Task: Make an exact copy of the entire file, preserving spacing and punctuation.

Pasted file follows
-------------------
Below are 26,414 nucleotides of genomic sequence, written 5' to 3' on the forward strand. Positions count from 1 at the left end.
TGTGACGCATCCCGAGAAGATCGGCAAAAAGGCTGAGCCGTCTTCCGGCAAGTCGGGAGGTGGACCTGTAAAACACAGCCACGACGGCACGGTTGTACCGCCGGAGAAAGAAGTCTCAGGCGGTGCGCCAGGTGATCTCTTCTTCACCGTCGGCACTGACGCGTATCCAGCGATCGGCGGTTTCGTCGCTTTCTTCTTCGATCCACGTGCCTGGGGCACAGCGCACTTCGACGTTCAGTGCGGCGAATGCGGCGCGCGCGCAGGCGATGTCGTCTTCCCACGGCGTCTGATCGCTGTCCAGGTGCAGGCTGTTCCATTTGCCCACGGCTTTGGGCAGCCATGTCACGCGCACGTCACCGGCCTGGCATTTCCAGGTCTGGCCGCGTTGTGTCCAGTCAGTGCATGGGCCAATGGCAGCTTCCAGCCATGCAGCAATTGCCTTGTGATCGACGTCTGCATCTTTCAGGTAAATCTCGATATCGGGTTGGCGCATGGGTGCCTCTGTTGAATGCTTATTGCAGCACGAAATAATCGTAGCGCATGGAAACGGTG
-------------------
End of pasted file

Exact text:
Below are 26,414 nucleotides of genomic sequence, written 5' to 3' on the forward strand. Positions count from 1 at the left end.
TGTGACGCATCCCGAGAAGATCGGCAAAAAGGCTGAGCCGTCTTCCGGCAAGTCGGGAGGTGGACCTGTAAAACACAGCCACGACGGCACGGTTGTACCGCCGGAGAAAGAAGTCTCAGGCGGTGCGCCAGGTGATCTCTTCTTCACCGTCGGCACTGACGCGTATCCAGCGATCGGCGGTTTCGTCGCTTTCTTCTTCGATCCACGTGCCTGGGGCACAGCGCACTTCGACGTTCAGTGCGGCGAATGCGGCGCGCGCGCAGGCGATGTCGTCTTCCCACGGCGTCTGATCGCTGTCCAGGTGCAGGCTGTTCCATTTGCCCACGGCTTTGGGCAGCCATGTCACGCGCACGTCACCGGCCTGGCATTTCCAGGTCTGGCCGCGTTGTGTCCAGTCAGTGCATGGGCCAATGGCAGCTTCCAGCCATGCAGCAATTGCCTTGTGATCGACGTCTGCATCTTTCAGGTAAATCTCGATATCGGGTTGGCGCATGGGTGCCTCTGTTGAATGCTTATTGCAGCACGAAATAATCGTAGCGCATGGAAACGGTG